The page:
The court will assume legal control of your debts and any property not covered by your Arkansas exemptions upon filing. The court will appoint a trustee to your case. It is the role of the trustee to ensure that your creditors are paid as much as possible. The trustee will thoroughly review your paperwork regarding the assets you have in your possession and the exemptions you wish to claim. In addition, the trustee can challenge any element of your case.

341 Meeting of Creditors

Approximately a month after filing, the trustee will call a first meeting of creditors, which you as the debtor must attend. You will notified of the meeting location, but you may consult your attorney or contact the court to confirm the address.

The meeting of creditors usually lasts around five minutes. In the event of any objections by the creditors, the debtor or the debtor’s counsel will negotiate with the creditor. A judge will intervene if there is a failure to compromise. Trustees and creditors have 60 days to challenge the debtor’s right to a discharge. If there are no challenges, in three to six months, the court will send you a notice that your debts, which are then considered to be dischargeable, have been discharged.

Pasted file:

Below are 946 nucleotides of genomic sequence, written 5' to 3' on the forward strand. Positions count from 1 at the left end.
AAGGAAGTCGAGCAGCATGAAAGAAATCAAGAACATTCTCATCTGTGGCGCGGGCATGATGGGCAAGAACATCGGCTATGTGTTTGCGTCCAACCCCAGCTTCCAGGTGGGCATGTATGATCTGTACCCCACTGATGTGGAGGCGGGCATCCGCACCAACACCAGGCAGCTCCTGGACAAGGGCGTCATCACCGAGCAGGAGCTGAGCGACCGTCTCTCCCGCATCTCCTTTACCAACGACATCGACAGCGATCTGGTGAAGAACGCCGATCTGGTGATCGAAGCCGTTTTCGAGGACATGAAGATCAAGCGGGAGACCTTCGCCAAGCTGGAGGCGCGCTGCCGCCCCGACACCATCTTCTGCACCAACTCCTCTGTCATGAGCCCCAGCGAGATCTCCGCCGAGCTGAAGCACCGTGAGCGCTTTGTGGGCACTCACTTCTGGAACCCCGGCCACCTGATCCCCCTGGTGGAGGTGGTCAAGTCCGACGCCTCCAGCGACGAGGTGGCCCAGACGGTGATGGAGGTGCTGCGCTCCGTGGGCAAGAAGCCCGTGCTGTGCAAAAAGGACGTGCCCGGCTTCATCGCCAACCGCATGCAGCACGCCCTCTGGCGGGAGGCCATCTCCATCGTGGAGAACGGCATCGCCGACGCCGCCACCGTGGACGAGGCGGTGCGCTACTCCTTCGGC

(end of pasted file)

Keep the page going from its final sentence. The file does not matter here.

You can confirm the date and location of the meeting by visiting the Arkansas Bankruptcy Court Directory: http://www.arkansasbankruptcy.com/court.html.

Getting Credit Counseling and Taking a Financial Management Course in Arkansas
Before you can receive a bankruptcy discharge, you must attend a credit counseling from an agency approved by the U.S. Trustee in Arkansas within the six month period before you file for bankruptcy. In addition to that, you will have to take a personal financial management class. Crawley Law Firm can advise you on the details regarding these courses. Our office typically uses GreenPath financial wellness www.greenpath.com